RUBBER cement, locally known as “rugby,” plays a detrimental role in the lives of street children, who rely on the substance to overcome hunger, depression, as well as personal problems and weaknesses, a University study shows.

Presented before the International Federation of Catholic Universities-Center for Coordination of Research (IFCU-CCR), the research titled, “Drug and substance use and abuse among street children in an urban setting in the Philippines: a qualitative study,” found that rugby, the orange-colored adhesive commonly bought in hardware stores, becomes part of the lives of some 20 children who participated in the study, because of the “push-pull” factors.

“There are two factors that simultaneously push and pull a child to the street: the home conditions as the pushing factors and the street conditions as the pulling factors,” said Faculty of Arts and Letters professor Cresencio Doma, who spoke before researchers from Thailand, Indonesia, Lebanon, India, and France.

“Rugby is engrained as a subculture in the street conditions that pull children to the streets,” Doma added.

Doma, fellow Artlets professor Arlen Ancheta, Institute of Religion professor Aguedo Florence Jalin, and Thomasian sociologist Reynaldo Rey were the major researchers in the study. Artlets Dean Armando de Jesus supervised the group.

The researchers went to Mabuhay Rotonda, Araneta Avenue near E. Rodriguez Jr. Avenue, and the vicinity of the Malate Church to conduct their studies. Children aged seven to 17 years old, who have six to 10 “contact hours” in the street, served as subjects.

By spending time and immersing themselves in the streets with the children, the researchers conducted the research through key informant interviews, in-depth interviews with the children for 14 to 20 days and nights, inspection of the children’s homes, participant observation, and focus-group discussion inside UST.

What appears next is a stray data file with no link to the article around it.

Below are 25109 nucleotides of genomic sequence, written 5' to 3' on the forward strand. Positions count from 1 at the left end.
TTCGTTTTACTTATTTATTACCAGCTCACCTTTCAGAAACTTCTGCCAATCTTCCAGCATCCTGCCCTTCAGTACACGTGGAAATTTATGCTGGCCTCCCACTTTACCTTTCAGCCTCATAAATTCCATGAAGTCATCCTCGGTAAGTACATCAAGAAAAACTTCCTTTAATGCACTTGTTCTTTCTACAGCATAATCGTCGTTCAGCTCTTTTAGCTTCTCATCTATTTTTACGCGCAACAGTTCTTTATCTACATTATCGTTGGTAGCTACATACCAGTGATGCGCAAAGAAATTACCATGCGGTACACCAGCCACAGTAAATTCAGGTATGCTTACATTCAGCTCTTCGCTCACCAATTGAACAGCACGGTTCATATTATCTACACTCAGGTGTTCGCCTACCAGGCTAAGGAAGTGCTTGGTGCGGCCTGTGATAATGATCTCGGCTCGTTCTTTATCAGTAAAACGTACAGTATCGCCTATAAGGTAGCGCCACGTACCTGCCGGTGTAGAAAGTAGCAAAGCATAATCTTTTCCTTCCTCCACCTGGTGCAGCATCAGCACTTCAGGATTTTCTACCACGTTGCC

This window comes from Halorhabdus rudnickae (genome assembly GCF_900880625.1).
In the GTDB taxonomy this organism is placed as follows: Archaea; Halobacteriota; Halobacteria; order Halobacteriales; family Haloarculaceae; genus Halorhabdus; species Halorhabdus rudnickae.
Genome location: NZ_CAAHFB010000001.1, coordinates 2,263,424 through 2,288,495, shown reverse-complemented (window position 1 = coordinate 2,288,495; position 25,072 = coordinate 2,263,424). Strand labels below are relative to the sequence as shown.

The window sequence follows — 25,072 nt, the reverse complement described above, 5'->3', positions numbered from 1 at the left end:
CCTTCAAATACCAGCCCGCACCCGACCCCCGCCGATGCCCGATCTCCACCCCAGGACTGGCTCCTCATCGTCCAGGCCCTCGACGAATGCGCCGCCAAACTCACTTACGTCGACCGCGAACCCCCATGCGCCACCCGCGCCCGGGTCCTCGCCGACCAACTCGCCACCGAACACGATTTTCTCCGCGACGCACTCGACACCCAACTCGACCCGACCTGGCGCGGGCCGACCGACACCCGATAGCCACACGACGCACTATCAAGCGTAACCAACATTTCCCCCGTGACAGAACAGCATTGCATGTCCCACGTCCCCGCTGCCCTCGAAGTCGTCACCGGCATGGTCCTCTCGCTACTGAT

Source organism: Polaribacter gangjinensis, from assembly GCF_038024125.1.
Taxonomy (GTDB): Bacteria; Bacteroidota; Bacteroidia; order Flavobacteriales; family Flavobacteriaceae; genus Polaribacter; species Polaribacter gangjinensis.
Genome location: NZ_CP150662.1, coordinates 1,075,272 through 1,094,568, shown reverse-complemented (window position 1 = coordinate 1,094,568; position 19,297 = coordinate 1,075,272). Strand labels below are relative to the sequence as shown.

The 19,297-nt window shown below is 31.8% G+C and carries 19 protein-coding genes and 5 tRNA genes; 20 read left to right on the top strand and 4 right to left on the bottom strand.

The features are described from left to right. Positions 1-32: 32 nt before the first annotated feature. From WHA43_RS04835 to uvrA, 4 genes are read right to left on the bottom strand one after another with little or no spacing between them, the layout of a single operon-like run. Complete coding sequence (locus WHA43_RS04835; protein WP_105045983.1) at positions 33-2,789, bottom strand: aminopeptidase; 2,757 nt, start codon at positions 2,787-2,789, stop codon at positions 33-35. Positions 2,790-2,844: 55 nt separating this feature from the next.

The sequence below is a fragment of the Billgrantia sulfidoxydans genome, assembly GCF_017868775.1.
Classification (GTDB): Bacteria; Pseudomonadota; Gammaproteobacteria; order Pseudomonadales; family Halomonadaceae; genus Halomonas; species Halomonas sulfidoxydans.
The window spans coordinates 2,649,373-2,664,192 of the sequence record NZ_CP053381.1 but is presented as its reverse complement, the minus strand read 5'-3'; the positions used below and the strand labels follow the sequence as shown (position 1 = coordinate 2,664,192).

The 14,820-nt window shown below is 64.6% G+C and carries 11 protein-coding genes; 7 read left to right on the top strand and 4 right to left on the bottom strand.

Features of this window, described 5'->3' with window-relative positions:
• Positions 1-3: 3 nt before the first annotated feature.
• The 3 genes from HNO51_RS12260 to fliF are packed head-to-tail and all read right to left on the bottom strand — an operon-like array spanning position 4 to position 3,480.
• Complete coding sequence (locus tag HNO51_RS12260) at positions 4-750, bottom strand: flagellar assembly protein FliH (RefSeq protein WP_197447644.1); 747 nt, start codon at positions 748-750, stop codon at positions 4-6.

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Findings showed that the children do not have solid family support, and because of poverty, more importance is given to food than education. Children’s health and nutrition are not given attention.

The researchers also found out that the children have no encouraging home environment and experience domestic violence, sibling rivalry, and a hand-to-mouth lifestyle. These environments push the children to the streets.

Economic opportunities like selling plastic bottles and companionship with children of the same state then pull the children to the street.

With their earnings, the children get rugby through a “middle man,” an adult who buys the substance for the children since it cannot be sold to children, the study revealed.

“Rubgy sniffing is a part of the street children’s lifestyle,” Jalin said. “The availability of rugby contributes to ‘pull’ the children to roam the streets.”

Street children use rugby as a rite of passage, a way to initiate a child’s beginning to cope with the harsh life of the streets, to pass time, and to become accepted by peers.

Immediate effects of inhalants include hallucination, headaches, and muscle weakness, among others. The research showed that the children experience intense headache, hunger, and drowsiness right after substance use.

“The rugby subculture serves as a window in the street life. It shows that the children are socially excluded from the society. Rugby provides a way out of their hunger and overcome weakness,” the study said. “There is no concrete measure done in the family (and in the) neighborhood.”

Jalin said that the problem is complicated and answering takes one step at a time.

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“We can start to answer the problem here in the University,” Jalin said. “We could conduct seminars and forums about this study that would see the participation of students and non-government offices to do volunteer works in helping these children become normal again.”

Monsignor Guy-Réal Thivierge, head of the IFCU-CCR in France, told the Varsitarian, the research must carry on and be implemented.

“The research is only a stepping stone and it has to be continued. Results must be used,” Thivierge said. “The whole research has been dynamic because of the wedding of social science and scientific approach.”

Thivierge said he was “profoundly convinced with the international research colloquium because it has centered on people interaction.”

“We should see that we build relationship and network through knowledge,” Thivierge said. “As we build knowledge through education and research, we also take the chance for us to have noble objectives and that is to build lives.”


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